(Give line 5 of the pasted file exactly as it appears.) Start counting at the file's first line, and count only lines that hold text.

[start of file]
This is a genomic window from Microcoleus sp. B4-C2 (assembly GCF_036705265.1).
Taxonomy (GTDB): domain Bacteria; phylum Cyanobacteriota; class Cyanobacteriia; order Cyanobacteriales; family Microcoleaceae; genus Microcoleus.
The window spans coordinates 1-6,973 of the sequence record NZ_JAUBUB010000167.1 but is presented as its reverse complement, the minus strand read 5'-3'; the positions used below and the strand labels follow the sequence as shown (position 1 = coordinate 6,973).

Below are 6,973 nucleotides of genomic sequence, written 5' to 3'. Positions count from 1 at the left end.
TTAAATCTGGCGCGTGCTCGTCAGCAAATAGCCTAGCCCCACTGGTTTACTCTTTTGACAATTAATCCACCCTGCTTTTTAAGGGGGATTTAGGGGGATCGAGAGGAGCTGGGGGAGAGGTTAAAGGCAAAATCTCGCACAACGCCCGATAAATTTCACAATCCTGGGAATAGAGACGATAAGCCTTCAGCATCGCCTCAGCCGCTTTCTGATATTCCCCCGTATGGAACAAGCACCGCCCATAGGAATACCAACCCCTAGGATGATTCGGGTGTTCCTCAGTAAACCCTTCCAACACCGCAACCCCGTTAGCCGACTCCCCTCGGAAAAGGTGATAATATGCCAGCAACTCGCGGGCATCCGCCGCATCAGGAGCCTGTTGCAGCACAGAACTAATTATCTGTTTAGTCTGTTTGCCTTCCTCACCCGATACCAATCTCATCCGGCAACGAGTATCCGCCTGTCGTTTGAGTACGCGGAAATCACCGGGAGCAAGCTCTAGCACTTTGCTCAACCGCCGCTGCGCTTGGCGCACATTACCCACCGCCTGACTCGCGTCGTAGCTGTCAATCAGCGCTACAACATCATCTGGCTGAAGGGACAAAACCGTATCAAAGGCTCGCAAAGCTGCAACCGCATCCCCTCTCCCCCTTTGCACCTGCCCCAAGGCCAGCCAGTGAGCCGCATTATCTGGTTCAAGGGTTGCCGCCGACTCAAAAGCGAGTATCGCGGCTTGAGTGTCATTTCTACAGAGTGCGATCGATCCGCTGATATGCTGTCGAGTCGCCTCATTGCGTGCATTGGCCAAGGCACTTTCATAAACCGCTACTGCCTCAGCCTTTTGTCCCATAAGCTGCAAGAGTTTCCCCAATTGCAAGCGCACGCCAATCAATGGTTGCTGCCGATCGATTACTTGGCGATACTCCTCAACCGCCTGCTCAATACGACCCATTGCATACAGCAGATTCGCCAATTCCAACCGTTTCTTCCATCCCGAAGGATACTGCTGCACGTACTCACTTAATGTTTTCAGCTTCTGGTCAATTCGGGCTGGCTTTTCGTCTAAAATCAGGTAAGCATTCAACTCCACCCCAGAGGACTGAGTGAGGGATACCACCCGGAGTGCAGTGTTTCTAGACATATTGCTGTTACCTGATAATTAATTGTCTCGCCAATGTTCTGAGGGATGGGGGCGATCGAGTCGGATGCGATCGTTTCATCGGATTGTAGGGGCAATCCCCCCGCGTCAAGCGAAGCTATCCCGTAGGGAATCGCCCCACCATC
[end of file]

TTAAATCTGGCGCGTGCTCGTCAGCAAATAGCCTAGCCCCACTGGTTTACTCTTTTGACAATTAATCCACCCTGCTTTTTAAGGGGGATTTAGGGGGATCGAGAGGAGCTGGGGGAGAGGTTAAAGGCAAAATCTCGCACAACGCCCGATAAATTTCACAATCCTGGGAATAGAGACGATAAGCCTTCAGCATCGCCTCAGCCGCTTTCTGATATTCCCCCGTATGGAACAAGCACCGCCCATAGGAATACCAACCCCTAGGATGATTCGGGTGTTCCTCAGTAAACCCTTCCAACACCGCAACCCCGTTAGCCGACTCCCCTCGGAAAAGGTGATAATATGCCAGCAACTCGCGGGCATCCGCCGCATCAGGAGCCTGTTGCAGCACAGAACTAATTATCTGTTTAGTCTGTTTGCCTTCCTCACCCGATACCAATCTCATCCGGCAACGAGTATCCGCCTGTCGTTTGAGTACGCGGAAATCACCGGGAGCAAGCTCTAGCACTTTGCTCAACCGCCGCTGCGCTTGGCGCACATTACCCACCGCCTGACTCGCGTCGTAGCTGTCAATCAGCGCTACAACATCATCTGGCTGAAGGGACAAAACCGTATCAAAGGCTCGCAAAGCTGCAACCGCATCCCCTCTCCCCCTTTGCACCTGCCCCAAGGCCAGCCAGTGAGCCGCATTATCTGGTTCAAGGGTTGCCGCCGACTCAAAAGCGAGTATCGCGGCTTGAGTGTCATTTCTACAGAGTGCGATCGATCCGCTGATATGCTGTCGAGTCGCCTCATTGCGTGCATTGGCCAAGGCACTTTCATAAACCGCTACTGCCTCAGCCTTTTGTCCCATAAGCTGCAAGAGTTTCCCCAATTGCAAGCGCACGCCAATCAATGGTTGCTGCCGATCGATTACTTGGCGATACTCCTCAACCGCCTGCTCAATACGACCCATTGCATACAGCAGATTCGCCAATTCCAACCGTTTCTTCCATCCCGAAGGATACTGCTGCACGTACTCACTTAATGTTTTCAGCTTCTGGTCAATTCGGGCTGGCTTTTCGTCTAAAATCAGGTAAGCATTCAACTCCACCCCAGAGGACTGAGTGAGGGATACCACCCGGAGTGCAGTGTTTCTAGACATATTGCTGTTACCTGATAATTAATTGTCTCGCCAATGTTCTGAGGGATGGGGGCGATCGAGTCGGATGCGATCGTTTCATCGGATTGTAGGGGCAATCCCCCCGCGTCAAGCGAAGCTATCCCGTAGGGAATCGCCCCACCATC